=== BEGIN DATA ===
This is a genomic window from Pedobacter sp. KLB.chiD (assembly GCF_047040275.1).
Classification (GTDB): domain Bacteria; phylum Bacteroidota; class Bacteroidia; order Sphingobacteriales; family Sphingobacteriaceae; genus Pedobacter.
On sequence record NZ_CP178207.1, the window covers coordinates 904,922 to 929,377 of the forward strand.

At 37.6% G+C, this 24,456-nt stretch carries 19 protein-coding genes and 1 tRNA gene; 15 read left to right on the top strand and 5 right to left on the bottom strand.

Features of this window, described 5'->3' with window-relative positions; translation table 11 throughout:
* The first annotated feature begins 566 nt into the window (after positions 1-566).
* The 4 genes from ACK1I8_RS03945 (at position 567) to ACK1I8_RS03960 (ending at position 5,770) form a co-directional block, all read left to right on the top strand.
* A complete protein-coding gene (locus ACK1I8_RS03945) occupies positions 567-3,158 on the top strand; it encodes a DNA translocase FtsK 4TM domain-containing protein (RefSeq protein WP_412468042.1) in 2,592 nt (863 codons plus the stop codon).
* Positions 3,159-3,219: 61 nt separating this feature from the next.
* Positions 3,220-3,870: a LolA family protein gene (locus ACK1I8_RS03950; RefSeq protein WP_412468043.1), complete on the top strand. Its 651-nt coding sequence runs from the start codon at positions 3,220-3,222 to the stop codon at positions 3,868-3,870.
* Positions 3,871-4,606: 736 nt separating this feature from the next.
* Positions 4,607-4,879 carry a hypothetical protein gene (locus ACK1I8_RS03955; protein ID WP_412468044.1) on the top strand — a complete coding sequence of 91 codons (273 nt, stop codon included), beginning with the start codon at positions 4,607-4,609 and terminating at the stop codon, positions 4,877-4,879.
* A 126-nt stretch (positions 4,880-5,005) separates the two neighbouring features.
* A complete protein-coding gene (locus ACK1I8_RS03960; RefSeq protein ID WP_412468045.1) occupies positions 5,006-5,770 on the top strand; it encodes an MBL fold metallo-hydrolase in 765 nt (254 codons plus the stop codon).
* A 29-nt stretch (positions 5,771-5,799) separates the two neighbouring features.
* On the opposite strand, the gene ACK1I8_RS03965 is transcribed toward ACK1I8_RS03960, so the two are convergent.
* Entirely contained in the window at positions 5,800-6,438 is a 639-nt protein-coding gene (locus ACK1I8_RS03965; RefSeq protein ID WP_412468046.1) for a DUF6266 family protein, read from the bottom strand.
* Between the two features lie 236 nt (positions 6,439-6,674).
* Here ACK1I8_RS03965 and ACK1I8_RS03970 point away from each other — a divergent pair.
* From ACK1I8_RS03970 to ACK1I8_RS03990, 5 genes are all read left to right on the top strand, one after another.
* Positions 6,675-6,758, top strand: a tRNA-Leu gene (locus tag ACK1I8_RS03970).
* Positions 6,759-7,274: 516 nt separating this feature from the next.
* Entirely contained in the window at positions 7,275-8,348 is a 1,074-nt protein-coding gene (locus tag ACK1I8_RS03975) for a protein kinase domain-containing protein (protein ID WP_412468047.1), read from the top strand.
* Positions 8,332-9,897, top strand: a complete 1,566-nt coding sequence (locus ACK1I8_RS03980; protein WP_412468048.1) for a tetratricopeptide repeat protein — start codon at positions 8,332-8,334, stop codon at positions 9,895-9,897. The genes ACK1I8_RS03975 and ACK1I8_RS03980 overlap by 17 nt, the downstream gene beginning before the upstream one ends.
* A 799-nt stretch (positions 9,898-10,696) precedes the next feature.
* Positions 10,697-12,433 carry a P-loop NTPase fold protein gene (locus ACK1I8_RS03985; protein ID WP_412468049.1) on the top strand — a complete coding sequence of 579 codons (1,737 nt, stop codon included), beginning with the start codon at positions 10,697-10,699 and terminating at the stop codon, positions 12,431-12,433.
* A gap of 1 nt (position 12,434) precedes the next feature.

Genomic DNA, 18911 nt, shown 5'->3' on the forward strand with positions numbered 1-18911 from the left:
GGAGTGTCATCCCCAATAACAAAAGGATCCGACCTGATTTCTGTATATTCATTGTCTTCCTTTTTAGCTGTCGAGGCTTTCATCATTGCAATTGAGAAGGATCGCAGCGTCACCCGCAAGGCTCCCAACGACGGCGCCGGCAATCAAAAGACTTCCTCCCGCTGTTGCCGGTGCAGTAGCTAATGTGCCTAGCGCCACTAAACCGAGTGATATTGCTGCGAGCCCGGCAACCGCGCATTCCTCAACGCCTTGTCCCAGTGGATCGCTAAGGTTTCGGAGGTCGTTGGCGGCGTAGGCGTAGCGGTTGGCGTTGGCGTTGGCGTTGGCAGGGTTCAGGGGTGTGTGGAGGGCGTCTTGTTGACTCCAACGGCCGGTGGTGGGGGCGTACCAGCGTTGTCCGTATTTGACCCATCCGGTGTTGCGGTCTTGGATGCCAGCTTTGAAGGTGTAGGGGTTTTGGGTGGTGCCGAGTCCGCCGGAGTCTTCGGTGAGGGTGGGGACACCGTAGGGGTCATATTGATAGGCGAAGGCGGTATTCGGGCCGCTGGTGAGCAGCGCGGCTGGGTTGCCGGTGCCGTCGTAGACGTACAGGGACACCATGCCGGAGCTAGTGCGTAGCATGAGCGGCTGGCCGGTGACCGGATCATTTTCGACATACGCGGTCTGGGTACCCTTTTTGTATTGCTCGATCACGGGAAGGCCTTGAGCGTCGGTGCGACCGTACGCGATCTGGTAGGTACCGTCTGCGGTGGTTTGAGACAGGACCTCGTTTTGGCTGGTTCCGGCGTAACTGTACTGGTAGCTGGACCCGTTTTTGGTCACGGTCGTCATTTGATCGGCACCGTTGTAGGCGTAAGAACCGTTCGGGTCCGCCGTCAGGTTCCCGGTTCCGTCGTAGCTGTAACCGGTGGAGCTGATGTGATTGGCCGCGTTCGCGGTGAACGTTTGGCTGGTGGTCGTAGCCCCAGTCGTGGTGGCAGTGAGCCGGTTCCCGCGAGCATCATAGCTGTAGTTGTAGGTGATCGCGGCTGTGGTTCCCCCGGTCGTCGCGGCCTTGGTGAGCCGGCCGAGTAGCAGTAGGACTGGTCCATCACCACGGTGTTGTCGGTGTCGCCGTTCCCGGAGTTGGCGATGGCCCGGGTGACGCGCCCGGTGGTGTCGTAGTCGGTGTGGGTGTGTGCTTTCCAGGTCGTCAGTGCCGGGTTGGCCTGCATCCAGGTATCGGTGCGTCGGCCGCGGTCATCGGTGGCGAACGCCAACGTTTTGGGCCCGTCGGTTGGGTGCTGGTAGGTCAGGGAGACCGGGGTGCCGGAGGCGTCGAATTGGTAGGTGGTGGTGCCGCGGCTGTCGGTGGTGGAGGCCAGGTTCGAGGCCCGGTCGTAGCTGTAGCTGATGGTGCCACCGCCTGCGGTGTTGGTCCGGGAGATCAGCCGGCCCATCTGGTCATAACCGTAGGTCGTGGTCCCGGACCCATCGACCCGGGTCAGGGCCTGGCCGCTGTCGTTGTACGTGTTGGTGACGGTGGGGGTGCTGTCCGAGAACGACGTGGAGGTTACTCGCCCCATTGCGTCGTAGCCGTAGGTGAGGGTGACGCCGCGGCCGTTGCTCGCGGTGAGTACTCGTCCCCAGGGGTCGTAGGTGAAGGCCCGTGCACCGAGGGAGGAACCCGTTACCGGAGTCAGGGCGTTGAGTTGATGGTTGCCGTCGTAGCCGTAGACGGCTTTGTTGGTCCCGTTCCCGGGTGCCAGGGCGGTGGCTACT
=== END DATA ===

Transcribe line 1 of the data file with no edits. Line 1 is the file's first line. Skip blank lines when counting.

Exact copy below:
This is a genomic window from Pedobacter sp. KLB.chiD (assembly GCF_047040275.1).